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In memorium – Robert H. Rubin 1941-2013
Bob Rubin 1941-2013

Remembrance Gathering for Bob Rubin, Space Science and Astrobiology Auditorium, Bldg. 245, 3 p.m.POC: Sean Colgan, Ames employees are welcome to attend a remembrance gathering for Bob Rubin, April 12, at 3 p.m. Bob’s hometown was Philadelphia, Pennsylvania. He completed undergraduate and graduate studies at Case Western Reserve University in Cleveland, Ohio. His advisor, […]

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Kepler Telescope Finds Exoplanet About The Size Of The Moon

The AP (2/21, Chang) reports scientists using the Kepler telescope data have discovered a planet about the size of the moon, although the exoplanet, called Kepler-37b, “orbits too close to its sun-like star and is too sizzling to support life.” It was discovered by Thomas Barclay of the Ames Research Center and it “took […]

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FINESSE Explorer selection site review

Tom Greene attended the FINESSE Explorer mission selection site review, held at JPL on February 7. FINESSE is competing with TESS to be the next NASA Explorer astrophysics mission. Both missions study extrasolar planets; TESS would find them, while FINESSE would characterize their atmospheres. […]

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Famelab competition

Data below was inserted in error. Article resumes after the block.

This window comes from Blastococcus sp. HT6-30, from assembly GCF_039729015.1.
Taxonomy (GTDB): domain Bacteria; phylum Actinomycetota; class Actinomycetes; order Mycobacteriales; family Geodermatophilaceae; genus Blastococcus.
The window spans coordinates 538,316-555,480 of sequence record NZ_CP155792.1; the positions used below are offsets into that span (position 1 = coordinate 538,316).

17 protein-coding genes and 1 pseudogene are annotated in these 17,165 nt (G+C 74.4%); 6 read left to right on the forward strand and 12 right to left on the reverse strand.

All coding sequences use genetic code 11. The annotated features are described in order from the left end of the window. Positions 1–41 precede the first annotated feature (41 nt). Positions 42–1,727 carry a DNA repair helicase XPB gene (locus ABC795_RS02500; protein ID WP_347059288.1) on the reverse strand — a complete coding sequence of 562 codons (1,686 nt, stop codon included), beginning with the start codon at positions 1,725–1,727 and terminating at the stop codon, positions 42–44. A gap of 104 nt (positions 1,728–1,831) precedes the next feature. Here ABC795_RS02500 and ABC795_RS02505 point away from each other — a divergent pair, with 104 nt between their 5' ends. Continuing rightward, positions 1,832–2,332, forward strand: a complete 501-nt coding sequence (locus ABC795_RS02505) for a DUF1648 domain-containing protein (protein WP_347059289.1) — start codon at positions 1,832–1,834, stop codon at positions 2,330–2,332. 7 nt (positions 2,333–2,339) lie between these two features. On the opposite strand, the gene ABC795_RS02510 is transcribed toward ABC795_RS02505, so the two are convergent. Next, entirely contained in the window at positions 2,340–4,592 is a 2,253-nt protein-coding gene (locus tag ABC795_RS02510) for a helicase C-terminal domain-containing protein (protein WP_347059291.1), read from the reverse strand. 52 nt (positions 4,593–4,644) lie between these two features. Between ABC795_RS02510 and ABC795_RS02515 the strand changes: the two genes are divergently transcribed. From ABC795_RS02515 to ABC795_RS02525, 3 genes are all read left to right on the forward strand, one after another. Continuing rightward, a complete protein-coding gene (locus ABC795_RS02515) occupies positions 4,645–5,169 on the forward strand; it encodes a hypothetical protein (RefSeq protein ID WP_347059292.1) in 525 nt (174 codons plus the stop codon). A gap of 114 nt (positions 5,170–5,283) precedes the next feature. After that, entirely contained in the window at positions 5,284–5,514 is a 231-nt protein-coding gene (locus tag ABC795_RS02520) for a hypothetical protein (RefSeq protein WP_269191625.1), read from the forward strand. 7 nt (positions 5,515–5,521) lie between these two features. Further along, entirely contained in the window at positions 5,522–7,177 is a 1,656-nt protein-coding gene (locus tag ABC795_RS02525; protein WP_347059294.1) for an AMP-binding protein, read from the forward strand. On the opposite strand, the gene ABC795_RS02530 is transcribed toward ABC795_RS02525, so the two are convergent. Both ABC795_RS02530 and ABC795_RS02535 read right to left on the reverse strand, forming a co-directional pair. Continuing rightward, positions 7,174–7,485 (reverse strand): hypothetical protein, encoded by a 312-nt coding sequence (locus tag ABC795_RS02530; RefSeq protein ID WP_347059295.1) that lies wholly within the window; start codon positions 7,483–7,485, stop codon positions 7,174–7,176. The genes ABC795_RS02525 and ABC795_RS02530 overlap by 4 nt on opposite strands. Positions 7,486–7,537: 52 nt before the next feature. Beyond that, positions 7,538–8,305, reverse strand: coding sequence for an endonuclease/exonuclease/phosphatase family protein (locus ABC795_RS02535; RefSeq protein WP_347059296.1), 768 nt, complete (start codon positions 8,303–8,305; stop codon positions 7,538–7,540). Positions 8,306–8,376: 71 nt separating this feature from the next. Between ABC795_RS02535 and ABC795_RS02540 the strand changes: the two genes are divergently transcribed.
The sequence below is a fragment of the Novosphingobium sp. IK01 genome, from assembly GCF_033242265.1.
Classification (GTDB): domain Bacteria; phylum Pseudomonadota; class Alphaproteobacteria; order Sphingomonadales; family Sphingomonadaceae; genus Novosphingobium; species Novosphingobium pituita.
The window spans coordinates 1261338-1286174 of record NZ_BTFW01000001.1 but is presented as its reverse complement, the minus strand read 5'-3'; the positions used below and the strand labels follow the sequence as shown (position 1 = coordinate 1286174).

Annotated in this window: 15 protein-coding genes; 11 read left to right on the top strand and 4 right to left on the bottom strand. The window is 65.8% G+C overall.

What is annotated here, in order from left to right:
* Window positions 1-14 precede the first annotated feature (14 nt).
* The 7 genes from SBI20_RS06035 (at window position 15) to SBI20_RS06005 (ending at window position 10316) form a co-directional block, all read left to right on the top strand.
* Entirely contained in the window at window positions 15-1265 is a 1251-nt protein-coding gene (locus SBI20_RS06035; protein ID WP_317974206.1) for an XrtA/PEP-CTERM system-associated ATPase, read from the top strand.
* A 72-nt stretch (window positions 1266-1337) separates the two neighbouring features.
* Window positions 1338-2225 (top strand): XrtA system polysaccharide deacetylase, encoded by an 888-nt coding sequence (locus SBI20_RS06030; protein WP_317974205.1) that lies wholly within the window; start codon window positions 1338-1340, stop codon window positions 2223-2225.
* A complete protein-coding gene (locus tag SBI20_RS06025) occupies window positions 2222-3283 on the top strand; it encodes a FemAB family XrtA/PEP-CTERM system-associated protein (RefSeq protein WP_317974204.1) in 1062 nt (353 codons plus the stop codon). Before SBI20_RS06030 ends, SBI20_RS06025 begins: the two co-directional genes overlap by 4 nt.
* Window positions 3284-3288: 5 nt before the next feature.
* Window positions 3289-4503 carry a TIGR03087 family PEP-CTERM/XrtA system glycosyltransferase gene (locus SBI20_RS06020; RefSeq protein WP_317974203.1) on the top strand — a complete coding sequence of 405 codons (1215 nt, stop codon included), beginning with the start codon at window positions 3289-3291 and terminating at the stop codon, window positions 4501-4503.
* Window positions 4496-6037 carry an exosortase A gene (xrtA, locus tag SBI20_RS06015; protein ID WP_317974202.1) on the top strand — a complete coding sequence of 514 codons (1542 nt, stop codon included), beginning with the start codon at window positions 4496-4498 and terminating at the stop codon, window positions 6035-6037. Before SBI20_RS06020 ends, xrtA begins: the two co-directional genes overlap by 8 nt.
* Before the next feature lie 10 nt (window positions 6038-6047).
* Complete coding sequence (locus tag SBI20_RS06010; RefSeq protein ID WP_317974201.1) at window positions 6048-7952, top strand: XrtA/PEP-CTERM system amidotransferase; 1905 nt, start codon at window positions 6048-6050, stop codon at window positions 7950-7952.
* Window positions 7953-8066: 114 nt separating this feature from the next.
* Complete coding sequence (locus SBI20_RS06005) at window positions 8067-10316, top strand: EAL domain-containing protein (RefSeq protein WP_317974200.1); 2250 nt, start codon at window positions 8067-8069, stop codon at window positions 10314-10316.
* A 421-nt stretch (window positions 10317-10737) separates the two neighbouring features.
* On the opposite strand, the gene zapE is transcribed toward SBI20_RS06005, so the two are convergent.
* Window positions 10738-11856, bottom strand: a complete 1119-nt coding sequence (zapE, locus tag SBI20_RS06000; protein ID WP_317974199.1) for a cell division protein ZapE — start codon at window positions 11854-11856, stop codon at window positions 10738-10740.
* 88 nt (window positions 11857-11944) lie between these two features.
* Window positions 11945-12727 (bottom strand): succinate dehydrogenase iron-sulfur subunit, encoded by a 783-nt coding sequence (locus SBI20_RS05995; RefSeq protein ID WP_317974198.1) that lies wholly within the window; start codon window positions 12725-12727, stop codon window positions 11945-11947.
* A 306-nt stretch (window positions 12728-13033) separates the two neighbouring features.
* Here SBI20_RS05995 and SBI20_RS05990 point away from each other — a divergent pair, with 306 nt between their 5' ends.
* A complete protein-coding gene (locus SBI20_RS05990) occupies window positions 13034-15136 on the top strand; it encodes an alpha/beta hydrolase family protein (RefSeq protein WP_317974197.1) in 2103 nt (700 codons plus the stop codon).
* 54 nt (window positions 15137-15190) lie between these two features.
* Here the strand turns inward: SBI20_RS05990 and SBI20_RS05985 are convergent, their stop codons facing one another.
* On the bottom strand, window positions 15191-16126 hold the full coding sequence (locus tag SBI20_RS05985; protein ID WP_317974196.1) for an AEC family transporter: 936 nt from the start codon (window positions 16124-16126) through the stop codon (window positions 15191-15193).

Famelab competition

Ruslan Belikov participated in a science communication competition called “famelab”: and made it to the regional finals. Contestants compete to do an exciting 3-minute talk (without slides) about science to a general audience in a format similar to the “American Idol” show and are graded on content, clarity, and charisma. Here are Belikov’s two […]

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Kepler Telescope May Have Witnessed “Gravity Darkening” For First Time

ScienceNOW (2/1, Croswell, 128K) reports scientists “will report using the Kepler spacecraft to observe the brightness of a star in the constellation Cygnus more than a million times. … The world’s gravity raises the star’s surface away from its hot center, causing part of the surface to cool by just a fraction of a […]

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Kepler Telescope Resumes Operations

SPACE (1/30, Wall) reports, “NASA’s Kepler space telescope has resumed its search for alien planets after resting for 10 days to work out kinks in its attitude control system, mission officials announced” yesterday. The telescope came out of safe mode on Sunday, although “it will take time to determine if the problem is solved.” […]

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SOFIA Entering Operations Phase

In an article for the Space Review (1/21), Jeff Foust wrote about the Stratospheric Observatory for Infrared Astronomy (SOFIA) based at the Dryden Aircraft Operations Facility, an “example of a science project that is simple in concept but dauntingly complex in execution.” According to Foust, the issues developing SOFIA “are now largely” in the […]